Parking Assessment Plan Provokes Concern

Jan 2, 2018

As part of its $10 million state Downtown Revitalization Initiative award, the city of Plattsburgh plans to redevelop the Durkee street parking lot adjacent to the Saranac River. But a downtown food co-op is concerned that the plan to revamp parking will hurt business.

In August of 2017 Plattsburgh city officials met with consultants to begin a parking needs assessment in advance of the downtown redevelopment.  In mid-December recommendations were presented to the community.  Proposals include rearranging parking in the city center, constructing parking garages and paid parking.   “My primary recommendation is go from a free open system to a managed parking system. You don’t have any choice. Because when Durkee Street happens if the parking system isn’t managed, if those spots aren’t put back, if things aren’t taken care of you will effectively have more cars downtown than parking spaces. And that will be chaos.”

Jon Forster of the city’s consultant, Carl Walker Inc., provided a presentation noting the DRI is a unique impetus to change how the city deals with parking.  “It would be great to build a couple really nice small parking garages that could serve everything for free. But you’re talking about millions of dollars. Where does that come from? Funding that just doesn’t exist at this time. And so someone has to start paying attention to parking.  Right now it just runs itself. It’s just there. It can’t just be there. Somebody has to pay attention to it because you guys are not that far away from driving downtown and literally not finding a spot.”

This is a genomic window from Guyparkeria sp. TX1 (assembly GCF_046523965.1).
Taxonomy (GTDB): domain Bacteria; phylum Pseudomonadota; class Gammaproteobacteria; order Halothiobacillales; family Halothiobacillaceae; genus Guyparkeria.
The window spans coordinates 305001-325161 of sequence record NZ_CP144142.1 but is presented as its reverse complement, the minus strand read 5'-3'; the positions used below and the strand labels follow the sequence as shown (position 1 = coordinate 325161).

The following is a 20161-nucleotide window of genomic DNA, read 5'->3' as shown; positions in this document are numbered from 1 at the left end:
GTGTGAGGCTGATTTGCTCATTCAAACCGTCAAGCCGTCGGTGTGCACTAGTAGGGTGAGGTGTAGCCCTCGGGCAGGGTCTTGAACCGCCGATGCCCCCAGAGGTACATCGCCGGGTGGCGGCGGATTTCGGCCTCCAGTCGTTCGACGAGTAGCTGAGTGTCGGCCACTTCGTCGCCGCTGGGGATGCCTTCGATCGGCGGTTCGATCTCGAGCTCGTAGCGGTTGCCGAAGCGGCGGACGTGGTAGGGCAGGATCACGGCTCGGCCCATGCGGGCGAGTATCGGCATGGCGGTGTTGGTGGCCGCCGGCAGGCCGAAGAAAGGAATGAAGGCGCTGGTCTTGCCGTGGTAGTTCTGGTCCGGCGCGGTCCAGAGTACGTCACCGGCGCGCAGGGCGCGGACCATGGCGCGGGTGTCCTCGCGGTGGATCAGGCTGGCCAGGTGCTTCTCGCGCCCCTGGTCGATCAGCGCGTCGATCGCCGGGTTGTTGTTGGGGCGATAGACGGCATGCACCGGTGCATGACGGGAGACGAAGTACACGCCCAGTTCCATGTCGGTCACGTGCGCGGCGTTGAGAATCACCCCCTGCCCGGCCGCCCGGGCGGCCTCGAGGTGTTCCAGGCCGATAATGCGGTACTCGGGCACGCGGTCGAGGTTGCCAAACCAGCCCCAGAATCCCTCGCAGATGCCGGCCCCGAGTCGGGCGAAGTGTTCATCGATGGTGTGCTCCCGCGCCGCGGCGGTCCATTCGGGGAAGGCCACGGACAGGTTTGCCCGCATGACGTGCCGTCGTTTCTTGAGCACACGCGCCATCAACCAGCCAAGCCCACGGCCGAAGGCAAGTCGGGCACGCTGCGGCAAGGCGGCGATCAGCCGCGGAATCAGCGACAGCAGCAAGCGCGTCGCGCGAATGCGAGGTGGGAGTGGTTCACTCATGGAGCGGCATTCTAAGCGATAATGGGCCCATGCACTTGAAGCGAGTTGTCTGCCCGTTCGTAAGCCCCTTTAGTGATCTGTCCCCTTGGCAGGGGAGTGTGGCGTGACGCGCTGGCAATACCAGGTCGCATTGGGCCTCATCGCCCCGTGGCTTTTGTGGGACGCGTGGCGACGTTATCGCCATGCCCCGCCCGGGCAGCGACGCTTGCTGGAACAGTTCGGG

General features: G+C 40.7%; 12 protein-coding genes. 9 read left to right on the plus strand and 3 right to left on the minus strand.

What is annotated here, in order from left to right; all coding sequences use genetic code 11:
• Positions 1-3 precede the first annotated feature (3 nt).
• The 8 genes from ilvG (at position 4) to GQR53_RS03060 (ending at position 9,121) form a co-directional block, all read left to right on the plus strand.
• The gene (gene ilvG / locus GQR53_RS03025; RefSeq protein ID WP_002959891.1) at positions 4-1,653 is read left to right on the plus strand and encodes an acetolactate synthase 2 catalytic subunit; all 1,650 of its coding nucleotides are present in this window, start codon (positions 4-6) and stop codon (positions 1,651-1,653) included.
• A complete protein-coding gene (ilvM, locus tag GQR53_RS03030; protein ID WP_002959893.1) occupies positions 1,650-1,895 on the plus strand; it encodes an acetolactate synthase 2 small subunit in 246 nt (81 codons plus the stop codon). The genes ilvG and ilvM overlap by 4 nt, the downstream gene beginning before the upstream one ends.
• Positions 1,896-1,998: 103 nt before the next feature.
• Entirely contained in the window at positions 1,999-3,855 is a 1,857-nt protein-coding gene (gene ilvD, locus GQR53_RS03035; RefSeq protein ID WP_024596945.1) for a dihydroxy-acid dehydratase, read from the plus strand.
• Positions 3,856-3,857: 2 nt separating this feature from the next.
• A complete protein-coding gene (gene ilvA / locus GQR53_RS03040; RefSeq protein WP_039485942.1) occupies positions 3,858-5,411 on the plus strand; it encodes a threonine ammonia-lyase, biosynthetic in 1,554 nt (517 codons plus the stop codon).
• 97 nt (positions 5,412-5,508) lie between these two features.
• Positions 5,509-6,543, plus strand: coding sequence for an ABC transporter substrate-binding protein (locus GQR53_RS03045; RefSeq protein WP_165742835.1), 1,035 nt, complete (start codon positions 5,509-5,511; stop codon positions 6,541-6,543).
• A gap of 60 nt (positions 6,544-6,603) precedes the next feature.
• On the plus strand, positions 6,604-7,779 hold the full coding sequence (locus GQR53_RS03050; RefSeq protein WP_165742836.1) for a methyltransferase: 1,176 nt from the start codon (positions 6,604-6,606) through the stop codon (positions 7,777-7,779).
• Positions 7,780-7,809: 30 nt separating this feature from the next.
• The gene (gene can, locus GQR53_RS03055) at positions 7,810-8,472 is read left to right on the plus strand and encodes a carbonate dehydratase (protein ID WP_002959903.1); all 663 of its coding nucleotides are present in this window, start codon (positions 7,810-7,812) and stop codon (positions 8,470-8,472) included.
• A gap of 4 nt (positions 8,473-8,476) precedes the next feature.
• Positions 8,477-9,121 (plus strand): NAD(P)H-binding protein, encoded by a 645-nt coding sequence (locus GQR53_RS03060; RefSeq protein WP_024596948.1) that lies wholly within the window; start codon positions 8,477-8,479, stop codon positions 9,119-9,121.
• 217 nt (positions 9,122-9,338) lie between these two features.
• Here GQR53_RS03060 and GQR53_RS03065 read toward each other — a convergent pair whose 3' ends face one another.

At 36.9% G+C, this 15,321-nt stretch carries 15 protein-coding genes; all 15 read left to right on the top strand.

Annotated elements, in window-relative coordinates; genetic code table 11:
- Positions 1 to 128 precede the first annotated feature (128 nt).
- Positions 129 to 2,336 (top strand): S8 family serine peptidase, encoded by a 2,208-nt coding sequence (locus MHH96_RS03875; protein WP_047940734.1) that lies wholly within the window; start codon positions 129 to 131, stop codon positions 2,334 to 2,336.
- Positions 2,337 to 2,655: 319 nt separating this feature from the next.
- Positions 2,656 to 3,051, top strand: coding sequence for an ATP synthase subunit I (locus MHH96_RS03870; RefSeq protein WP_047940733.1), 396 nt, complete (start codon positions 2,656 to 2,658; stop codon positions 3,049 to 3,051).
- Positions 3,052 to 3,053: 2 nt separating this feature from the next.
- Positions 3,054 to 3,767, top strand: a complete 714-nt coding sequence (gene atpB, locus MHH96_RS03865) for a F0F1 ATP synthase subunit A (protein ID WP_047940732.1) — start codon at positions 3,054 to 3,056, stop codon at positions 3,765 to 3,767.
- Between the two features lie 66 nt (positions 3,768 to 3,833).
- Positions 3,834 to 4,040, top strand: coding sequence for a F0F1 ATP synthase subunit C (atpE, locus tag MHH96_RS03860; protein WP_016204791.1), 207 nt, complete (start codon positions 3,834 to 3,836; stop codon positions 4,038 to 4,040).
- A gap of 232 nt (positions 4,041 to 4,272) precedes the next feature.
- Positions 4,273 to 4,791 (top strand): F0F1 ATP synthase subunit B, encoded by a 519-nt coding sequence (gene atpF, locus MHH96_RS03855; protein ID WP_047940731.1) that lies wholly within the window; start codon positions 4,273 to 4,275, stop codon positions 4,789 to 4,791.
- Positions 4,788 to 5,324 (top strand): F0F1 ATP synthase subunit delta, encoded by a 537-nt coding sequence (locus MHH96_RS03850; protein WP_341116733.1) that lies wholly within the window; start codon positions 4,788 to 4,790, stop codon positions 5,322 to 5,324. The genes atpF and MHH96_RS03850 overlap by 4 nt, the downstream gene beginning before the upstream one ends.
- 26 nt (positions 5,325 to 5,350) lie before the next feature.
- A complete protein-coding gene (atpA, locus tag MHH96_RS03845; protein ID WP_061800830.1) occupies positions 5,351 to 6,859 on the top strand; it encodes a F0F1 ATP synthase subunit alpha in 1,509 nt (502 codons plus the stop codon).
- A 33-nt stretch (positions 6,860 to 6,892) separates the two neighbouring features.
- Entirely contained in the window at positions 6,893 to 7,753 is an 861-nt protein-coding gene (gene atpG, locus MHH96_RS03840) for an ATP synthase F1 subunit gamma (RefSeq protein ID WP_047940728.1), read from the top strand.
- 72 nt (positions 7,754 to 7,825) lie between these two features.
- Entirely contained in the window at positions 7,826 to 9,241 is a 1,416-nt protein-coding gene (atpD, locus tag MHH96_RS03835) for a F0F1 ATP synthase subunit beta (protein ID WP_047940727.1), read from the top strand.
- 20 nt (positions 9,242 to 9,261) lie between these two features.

Plattsburgh Director of Community Development Paul DeDominicas says the city needs to change how it handles parking while the downtown is redeveloped.  “We do need to change the way we handle parking given the fact that the DRI is going to change the scope of the city. But we have a bit of homework to do on policy. And you know the recommendations that he brought forward really was more of a philosophical change to parking. But we’re not at the point yet where the city has decided what was going to happen with parking.”

North Country Food Co-op is the only downtown food market. During the presentation, co-op members raised a number of concerns about proposed changes to the Durkee Street parking lot, which sits across the street from the co-op and is the largest downtown lot.  Co-op founder Carol Czaja fears the co-op’s growth could be compromised if the parking plan is implemented.  “We’ve spent almost $600,000 renovating the coop you know this year. So from our point of view we’ve spent a lot of money investing in that building so we can stay downtown. So we feel that we should have a major voice in what happens downtown.  Maybe no more than any other business but we’ve had double digit growth since this renovation occurred and so we just don’t want to see it all thrown away because suddenly parking and the access to the store is diminished in any way.”

The consultant’s findings and recommendations are posted on the city of Plattsburgh’s Community and Economic Development webpage.